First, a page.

Shana Barcohen was a friend from Emo chat. She was 23 at the time, friends with me and Alejandro. People came from all over into the chatroom, but the timezones naturally separated groups of people. Alejandro, Shana, and I were the insomniacs. We were set to Pacific Standard Time while the hardcore kids in Florida were soundly asleep in Orlando and Miami mostly. Even when the California kids were getting ready for bed, we were cracking jokes. Alejandro would ask if I’d heard the latest release from Dystopia. Oscar would talk about Braid. I’d talk about Saetia or You and I. We’d all make fun of The Get Up Kids or Saves The Day. “Thursday’s not lame,” I’d say. Chad would make fun of me for going to the Thursday show with Hot Rod Circuit. His screen name was Girls Butts. He was a photography major at Parsons.
Each of my friends from each of those chatrooms is someone I could talk about. Most of the mixed-tapes I still have are from this time in my life. Some could consider them anonymous avatars online instead of the people with real lives, but behind every screen name is a whole life complete with incomprehensibly complex flaws and virtues. In real life, I’ve invested parts of me that couldn’t be simply described.
Shana and I started talking over the phone. Before unlimited data and cellphones were pervasive, we used phone cards to bridge the cost of long distance calls. Our lives were made up of investing in long-distance friendships by the minute.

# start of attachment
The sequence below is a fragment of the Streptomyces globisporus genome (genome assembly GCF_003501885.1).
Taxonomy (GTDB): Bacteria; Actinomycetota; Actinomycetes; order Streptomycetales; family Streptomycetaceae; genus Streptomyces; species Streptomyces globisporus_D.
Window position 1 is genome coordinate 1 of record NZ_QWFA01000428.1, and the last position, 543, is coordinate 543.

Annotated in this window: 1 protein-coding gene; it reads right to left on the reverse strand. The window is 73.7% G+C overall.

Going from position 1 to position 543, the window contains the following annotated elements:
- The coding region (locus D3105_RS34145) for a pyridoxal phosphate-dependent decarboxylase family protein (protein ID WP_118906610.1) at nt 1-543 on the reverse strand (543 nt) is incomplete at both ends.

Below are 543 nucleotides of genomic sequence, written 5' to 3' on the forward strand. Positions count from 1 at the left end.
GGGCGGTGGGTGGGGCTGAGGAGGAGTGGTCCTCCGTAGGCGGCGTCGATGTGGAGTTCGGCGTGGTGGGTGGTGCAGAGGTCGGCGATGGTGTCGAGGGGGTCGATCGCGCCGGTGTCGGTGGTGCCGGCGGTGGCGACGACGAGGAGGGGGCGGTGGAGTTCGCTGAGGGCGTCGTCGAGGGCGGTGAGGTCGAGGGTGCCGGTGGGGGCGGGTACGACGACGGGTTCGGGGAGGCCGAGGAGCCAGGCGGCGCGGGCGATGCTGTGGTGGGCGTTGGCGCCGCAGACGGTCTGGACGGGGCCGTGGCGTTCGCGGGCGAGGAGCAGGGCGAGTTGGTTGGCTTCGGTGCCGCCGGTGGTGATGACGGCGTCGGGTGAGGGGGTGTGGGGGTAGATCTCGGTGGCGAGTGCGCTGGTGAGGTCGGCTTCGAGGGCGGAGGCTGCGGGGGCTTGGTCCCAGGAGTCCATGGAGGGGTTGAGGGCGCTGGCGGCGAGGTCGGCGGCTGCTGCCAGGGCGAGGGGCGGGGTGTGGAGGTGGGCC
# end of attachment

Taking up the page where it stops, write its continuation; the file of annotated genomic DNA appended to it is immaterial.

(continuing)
“I wish I could express my emotions so honestly like he can,” she spoke about Jeff Buckley. “Who’s he?” I asked.
I sang my teenage songs to her young adult ears, songs about how this girl broke my heart; how my parents were shitbags; how the school’s white guidance counselor told me that gays didn’t deserve civil rights because they’re inhuman unlike blacks; how Madeleine Albright was secretary of state and between her and Clinton was Desert Fox; and how NYU was erecting a building that would block out the sun from Washington Square Park — but listen to this story of how this girl broke my heart. No, a different girl, from before.
Maybe one hundred girls. Maybe one thousand women. Listen to me, and that teenage song evolved into a Tumblr post 20 years later. She’s in the Instagram posts and I’m in a relationship with her on Facebook, but we broke up so I’m deleting tags. No, I wasn’t subtweeting her, but maybe she’s in my Livejournal that’s being taken over by Russian pornographers.
Shana’s mix wasn’t emo, hardcore, or punk — not ska or riot grrrl either. It was the first time I heard Jeff Buckley or David Bowie. Jeremy Enigk from Sunny Day Real Estate’s solo project was not what I was used to. If you asked her about me, you’d probably get a more honest answer than if you knew me through a couple of years of my adulthood.
This was the first time an adult took interest in me without institutional obligation to do so. She never suggested I had potential. “You have potential” is the dreaded string of words every young delinquent hears as a damning prophecy of failure because it is a euphemism for “You are failing. I care about you and even I think you’re failing.” She cried quietly over the phone when I talked about my step-father, and she told me to be strong. I think it was to be strong. To be quiet and cry so someone else can cry without worry about you — that kind of strong. Sitting-by-your-side-and-making-space-for-you strong. The phone card was nine cents a minute to grow close, unlimited nights and weekends on a cellphone to grow up, and eventually losing touch through the social media paradigm.